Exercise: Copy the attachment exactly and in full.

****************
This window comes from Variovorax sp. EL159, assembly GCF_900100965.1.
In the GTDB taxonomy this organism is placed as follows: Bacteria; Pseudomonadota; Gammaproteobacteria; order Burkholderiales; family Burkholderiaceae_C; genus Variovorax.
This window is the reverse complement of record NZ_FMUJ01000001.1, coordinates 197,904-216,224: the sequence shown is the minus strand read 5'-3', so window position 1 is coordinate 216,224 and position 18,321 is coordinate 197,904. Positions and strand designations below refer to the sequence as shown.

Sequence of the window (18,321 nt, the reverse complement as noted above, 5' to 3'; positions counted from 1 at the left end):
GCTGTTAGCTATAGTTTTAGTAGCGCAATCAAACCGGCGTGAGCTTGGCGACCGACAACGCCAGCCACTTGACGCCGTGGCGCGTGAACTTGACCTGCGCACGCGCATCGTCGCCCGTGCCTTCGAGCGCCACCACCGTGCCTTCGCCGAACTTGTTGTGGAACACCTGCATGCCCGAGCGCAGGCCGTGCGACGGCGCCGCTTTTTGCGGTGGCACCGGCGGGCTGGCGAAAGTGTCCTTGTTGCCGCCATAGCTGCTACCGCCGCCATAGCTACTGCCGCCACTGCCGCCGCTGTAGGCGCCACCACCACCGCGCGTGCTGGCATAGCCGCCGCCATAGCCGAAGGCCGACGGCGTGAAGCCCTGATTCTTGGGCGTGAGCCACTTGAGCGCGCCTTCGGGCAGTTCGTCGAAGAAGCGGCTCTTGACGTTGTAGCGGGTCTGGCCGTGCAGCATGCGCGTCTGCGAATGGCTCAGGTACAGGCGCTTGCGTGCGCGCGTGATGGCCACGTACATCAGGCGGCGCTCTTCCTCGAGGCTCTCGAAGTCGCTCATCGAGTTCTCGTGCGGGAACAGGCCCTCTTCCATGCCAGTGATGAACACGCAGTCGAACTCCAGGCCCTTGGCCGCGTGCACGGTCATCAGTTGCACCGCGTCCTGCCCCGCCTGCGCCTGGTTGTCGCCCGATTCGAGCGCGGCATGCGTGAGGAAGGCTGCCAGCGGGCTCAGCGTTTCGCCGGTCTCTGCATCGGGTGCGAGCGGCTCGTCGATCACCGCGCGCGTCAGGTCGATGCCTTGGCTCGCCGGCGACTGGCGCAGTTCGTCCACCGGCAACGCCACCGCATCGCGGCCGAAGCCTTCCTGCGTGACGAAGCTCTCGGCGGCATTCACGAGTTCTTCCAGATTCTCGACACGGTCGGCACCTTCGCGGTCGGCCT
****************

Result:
This window comes from Variovorax sp. EL159, assembly GCF_900100965.1.
In the GTDB taxonomy this organism is placed as follows: Bacteria; Pseudomonadota; Gammaproteobacteria; order Burkholderiales; family Burkholderiaceae_C; genus Variovorax.
This window is the reverse complement of record NZ_FMUJ01000001.1, coordinates 197,904-216,224: the sequence shown is the minus strand read 5'-3', so window position 1 is coordinate 216,224 and position 18,321 is coordinate 197,904. Positions and strand designations below refer to the sequence as shown.

Sequence of the window (18,321 nt, the reverse complement as noted above, 5' to 3'; positions counted from 1 at the left end):
GCTGTTAGCTATAGTTTTAGTAGCGCAATCAAACCGGCGTGAGCTTGGCGACCGACAACGCCAGCCACTTGACGCCGTGGCGCGTGAACTTGACCTGCGCACGCGCATCGTCGCCCGTGCCTTCGAGCGCCACCACCGTGCCTTCGCCGAACTTGTTGTGGAACACCTGCATGCCCGAGCGCAGGCCGTGCGACGGCGCCGCTTTTTGCGGTGGCACCGGCGGGCTGGCGAAAGTGTCCTTGTTGCCGCCATAGCTGCTACCGCCGCCATAGCTACTGCCGCCACTGCCGCCGCTGTAGGCGCCACCACCACCGCGCGTGCTGGCATAGCCGCCGCCATAGCCGAAGGCCGACGGCGTGAAGCCCTGATTCTTGGGCGTGAGCCACTTGAGCGCGCCTTCGGGCAGTTCGTCGAAGAAGCGGCTCTTGACGTTGTAGCGGGTCTGGCCGTGCAGCATGCGCGTCTGCGAATGGCTCAGGTACAGGCGCTTGCGTGCGCGCGTGATGGCCACGTACATCAGGCGGCGCTCTTCCTCGAGGCTCTCGAAGTCGCTCATCGAGTTCTCGTGCGGGAACAGGCCCTCTTCCATGCCAGTGATGAACACGCAGTCGAACTCCAGGCCCTTGGCCGCGTGCACGGTCATCAGTTGCACCGCGTCCTGCCCCGCCTGCGCCTGGTTGTCGCCCGATTCGAGCGCGGCATGCGTGAGGAAGGCTGCCAGCGGGCTCAGCGTTTCGCCGGTCTCTGCATCGGGTGCGAGCGGCTCGTCGATCACCGCGCGCGTCAGGTCGATGCCTTGGCTCGCCGGCGACTGGCGCAGTTCGTCCACCGGCAACGCCACCGCATCGCGGCCGAAGCCTTCCTGCGTGACGAAGCTCTCGGCGGCATTCACGAGTTCTTCCAGATTCTCGACACGGTCGGCACCTTCGCGGTCGGCCT